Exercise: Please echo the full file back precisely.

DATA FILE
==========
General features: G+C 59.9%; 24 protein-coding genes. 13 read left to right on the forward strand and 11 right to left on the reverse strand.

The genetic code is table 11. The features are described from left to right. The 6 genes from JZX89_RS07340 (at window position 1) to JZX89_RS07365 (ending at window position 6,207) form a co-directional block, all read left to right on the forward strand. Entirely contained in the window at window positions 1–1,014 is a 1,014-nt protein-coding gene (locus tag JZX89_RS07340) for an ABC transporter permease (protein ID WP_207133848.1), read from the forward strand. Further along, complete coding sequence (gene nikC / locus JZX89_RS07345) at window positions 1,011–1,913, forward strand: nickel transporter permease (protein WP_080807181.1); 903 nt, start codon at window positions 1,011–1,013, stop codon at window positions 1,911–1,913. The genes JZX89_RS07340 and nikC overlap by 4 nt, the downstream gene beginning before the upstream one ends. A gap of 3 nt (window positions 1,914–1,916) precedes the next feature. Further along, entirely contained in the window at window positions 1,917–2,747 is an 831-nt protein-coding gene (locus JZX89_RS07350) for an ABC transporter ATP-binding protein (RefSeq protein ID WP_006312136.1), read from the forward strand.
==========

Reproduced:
General features: G+C 59.9%; 24 protein-coding genes. 13 read left to right on the forward strand and 11 right to left on the reverse strand.

The genetic code is table 11. The features are described from left to right. The 6 genes from JZX89_RS07340 (at window position 1) to JZX89_RS07365 (ending at window position 6,207) form a co-directional block, all read left to right on the forward strand. Entirely contained in the window at window positions 1–1,014 is a 1,014-nt protein-coding gene (locus tag JZX89_RS07340) for an ABC transporter permease (protein ID WP_207133848.1), read from the forward strand. Further along, complete coding sequence (gene nikC / locus JZX89_RS07345) at window positions 1,011–1,913, forward strand: nickel transporter permease (protein WP_080807181.1); 903 nt, start codon at window positions 1,011–1,013, stop codon at window positions 1,911–1,913. The genes JZX89_RS07340 and nikC overlap by 4 nt, the downstream gene beginning before the upstream one ends. A gap of 3 nt (window positions 1,914–1,916) precedes the next feature. Further along, entirely contained in the window at window positions 1,917–2,747 is an 831-nt protein-coding gene (locus JZX89_RS07350) for an ABC transporter ATP-binding protein (RefSeq protein ID WP_006312136.1), read from the forward strand.